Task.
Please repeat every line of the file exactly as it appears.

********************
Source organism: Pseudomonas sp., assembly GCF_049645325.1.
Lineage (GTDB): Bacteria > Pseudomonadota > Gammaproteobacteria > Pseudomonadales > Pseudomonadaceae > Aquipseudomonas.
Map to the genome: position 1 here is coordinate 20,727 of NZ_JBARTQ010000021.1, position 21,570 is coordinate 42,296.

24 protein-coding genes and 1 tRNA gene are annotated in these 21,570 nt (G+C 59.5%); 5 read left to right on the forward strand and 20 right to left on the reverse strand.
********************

Source organism: Pseudomonas sp., assembly GCF_049645325.1.
Lineage (GTDB): Bacteria > Pseudomonadota > Gammaproteobacteria > Pseudomonadales > Pseudomonadaceae > Aquipseudomonas.
Map to the genome: position 1 here is coordinate 20,727 of NZ_JBARTQ010000021.1, position 21,570 is coordinate 42,296.

24 protein-coding genes and 1 tRNA gene are annotated in these 21,570 nt (G+C 59.5%); 5 read left to right on the forward strand and 20 right to left on the reverse strand.